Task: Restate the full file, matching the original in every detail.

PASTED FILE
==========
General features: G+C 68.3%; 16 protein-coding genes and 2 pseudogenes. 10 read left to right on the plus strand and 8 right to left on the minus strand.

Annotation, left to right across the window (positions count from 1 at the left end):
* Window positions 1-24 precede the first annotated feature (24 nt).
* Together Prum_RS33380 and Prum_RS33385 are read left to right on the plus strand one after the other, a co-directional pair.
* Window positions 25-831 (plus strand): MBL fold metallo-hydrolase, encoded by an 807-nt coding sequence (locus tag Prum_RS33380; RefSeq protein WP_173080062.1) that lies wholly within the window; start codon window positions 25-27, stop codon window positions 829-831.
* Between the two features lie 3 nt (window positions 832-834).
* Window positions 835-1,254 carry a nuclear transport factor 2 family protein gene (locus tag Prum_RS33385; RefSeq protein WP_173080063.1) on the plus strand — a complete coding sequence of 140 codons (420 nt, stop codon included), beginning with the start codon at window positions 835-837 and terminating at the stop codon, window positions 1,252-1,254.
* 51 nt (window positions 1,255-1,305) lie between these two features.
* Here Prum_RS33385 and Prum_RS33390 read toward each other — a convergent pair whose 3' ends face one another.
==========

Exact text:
General features: G+C 68.3%; 16 protein-coding genes and 2 pseudogenes. 10 read left to right on the plus strand and 8 right to left on the minus strand.

Annotation, left to right across the window (positions count from 1 at the left end):
* Window positions 1-24 precede the first annotated feature (24 nt).
* Together Prum_RS33380 and Prum_RS33385 are read left to right on the plus strand one after the other, a co-directional pair.
* Window positions 25-831 (plus strand): MBL fold metallo-hydrolase, encoded by an 807-nt coding sequence (locus tag Prum_RS33380; RefSeq protein WP_173080062.1) that lies wholly within the window; start codon window positions 25-27, stop codon window positions 829-831.
* Between the two features lie 3 nt (window positions 832-834).
* Window positions 835-1,254 carry a nuclear transport factor 2 family protein gene (locus tag Prum_RS33385; RefSeq protein WP_173080063.1) on the plus strand — a complete coding sequence of 140 codons (420 nt, stop codon included), beginning with the start codon at window positions 835-837 and terminating at the stop codon, window positions 1,252-1,254.
* 51 nt (window positions 1,255-1,305) lie between these two features.
* Here Prum_RS33385 and Prum_RS33390 read toward each other — a convergent pair whose 3' ends face one another.